New York Times (03/19/14) Binyamin Appelbaum
During Janet Yellen’s first news conference as the new U.S. Federal Reserve chairman, she said the central bank would reduce its monthly purchases of U.S. Treasury and mortgage-backed securities to $55 billion as the economic recovery becomes more self-sustaining. The Fed also indicated at the end of its two-day Federal Open Market Committee meeting that it would maintain short-term interest rates near zero after the unemployment rate falls below 6.5%. Yellen said that the Fed likely would raise interest rates gradually because the economic environment remains weak.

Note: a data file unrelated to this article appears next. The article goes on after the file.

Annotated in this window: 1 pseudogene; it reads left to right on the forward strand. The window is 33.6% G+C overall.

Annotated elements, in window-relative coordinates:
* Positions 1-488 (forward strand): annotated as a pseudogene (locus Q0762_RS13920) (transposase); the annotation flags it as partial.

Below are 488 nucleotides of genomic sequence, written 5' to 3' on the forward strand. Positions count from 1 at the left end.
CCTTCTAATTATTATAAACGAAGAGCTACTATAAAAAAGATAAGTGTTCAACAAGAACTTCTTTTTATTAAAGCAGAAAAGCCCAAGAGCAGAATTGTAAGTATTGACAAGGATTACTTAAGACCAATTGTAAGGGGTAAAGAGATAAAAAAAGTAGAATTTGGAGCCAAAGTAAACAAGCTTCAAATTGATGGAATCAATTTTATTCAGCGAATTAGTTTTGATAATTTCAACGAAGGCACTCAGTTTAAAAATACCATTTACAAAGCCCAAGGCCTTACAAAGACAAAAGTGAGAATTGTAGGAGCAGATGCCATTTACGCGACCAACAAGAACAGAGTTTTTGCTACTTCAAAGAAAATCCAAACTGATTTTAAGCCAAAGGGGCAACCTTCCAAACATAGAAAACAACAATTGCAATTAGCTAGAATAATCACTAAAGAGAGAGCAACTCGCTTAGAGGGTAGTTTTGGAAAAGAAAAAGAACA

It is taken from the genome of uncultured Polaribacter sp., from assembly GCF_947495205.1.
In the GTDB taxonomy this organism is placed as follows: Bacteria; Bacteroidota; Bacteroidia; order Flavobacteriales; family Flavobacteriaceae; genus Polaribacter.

A separate set of economic forecasts from the Fed indicated that the benchmark rate could reach 1.0% by the end of 2015, up from the current 0.75%. Additionally, growth is not likely to be greater than 3.0% in 2014, compared with a December ceiling of 3.2%; unemployment is forecast to fall as low as 6.1%, rather than 6.3%. Fed officials now forecast that the unemployment rate in 2016 will reach a new equilibrium between 5.2% and 5.6%.